Diana L. George, "Thematic Structure in Lionel Trilling's 'Of This Time, of That Place'," in Studies In Short Fiction (copyright 1976 by Newberry College), Winter, 1976, pp. 1-8.

With the exception of Edmund Wilson, Lionel Trilling was the most influential literary critic in America these past few decades. By "influential" I mean something simple: that a critic's essays be read by a public extending beyond the limits of the academy. (p. 29)

Trilling, while often performing superbly as an interpreter of texts, was not read primarily for literary guidance. His influence had to do with that shaded area between literature and social opinion, literature and morality; he kept returning to "our" cultural values, "our" premises of conduct, for he was intent upon a subtle campaign to transform the dominant liberalism of the American cultivated classes into something richer, more quizzical and troubled than it had become during the years after World War II. One way of saying this may be that he sought to melt ideological posture into personal sensibility.

Trilling's intellectual adversaries—among whom, in earlier years, I was one—felt that his work had come to serve as a veiled justification for increasingly conservative moods among American intellectuals. (pp. 29-30)

[Perhaps] it was … true, as some of us felt at the time, that Trilling was providing, not a rationale for a new conservatism, but an inducement for a conservatized liberalism. Nor did he always make it easy for those of us attracted by his wonderful essays to acquiesce readily in the values they advanced. His grave elegance of style, his disinclination toward polemic, his use of uncomfortable terms like "will," "spirit," "sentiment of being"—all these were disturbing in one or another way, making us uneasy in our admiration.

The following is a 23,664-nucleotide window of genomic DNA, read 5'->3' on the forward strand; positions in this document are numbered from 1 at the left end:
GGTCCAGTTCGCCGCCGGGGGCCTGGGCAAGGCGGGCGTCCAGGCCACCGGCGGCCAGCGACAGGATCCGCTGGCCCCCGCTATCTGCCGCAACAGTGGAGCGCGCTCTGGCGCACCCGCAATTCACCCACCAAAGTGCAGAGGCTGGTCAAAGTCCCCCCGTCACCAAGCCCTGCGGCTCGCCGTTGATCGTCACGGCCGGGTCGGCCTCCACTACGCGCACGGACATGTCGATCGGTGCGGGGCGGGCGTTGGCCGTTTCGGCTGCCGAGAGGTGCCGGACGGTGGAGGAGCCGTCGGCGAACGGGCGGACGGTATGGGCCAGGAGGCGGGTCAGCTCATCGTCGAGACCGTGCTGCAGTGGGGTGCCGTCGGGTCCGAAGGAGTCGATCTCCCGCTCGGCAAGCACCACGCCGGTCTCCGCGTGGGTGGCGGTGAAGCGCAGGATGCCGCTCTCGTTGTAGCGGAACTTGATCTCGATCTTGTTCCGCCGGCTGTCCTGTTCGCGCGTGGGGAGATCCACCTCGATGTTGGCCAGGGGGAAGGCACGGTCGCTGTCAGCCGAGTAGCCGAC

Yet, as I now think back to the years in which Trilling did his major work, I cannot really believe that his conservatism, real or alleged, was the major reason for his influence. What drew serious readers to his work was something else which, at the risk of seeming perverse, I want to call a "radical" approach to culture.

In an age which had yielded to a host of determinisms and virtually took it for granted that literature constitutes some sort of "reflection" of a fixed and given external reality, Trilling believed passionately—and taught a whole generation also to believe—in the power of literature, its power to transform, elevate….

The contrast could hardly be stronger than between [his] belief in the autonomy and originating power of the literary imagination and tendency of some modern critics to see "the text" as inert material to be worked upon or, still more alarming, worked up. Like other human beings, Trilling had his weaknesses, mostly for mannerism, but he never succumbed to mere methodology. When his mind began to work, when his engagement with a novel or poem was spontaneous and strong, there occurred for many readers an experience of opening and enlargement, what T. S. Eliot has called "the full surprise and elevation of a new experience of poetry." Trilling would circle a work with his fond, nervous wariness, as if in the presence of some force, some living energy, which could not always be kept under proper control—indeed, as if he were approaching an elemental power. The work came alive and therefore was changeable, alive and therefore was never quite knowable, alive and therefore could even threaten the very desires and values that first made us approach it. (p. 30)

Circling that living presence we call a novel or poem, never forgetting that it was a shadowed embodiment of a man or a woman's imagination, Trilling would try to connect with it through the strategems of reason. What other strategems does a critic have? Yet what he also responded to most deeply was the possibility of surprise, even of the demonic. Utterly civilized, he kept looking beneath civilization. (pp. 30-1)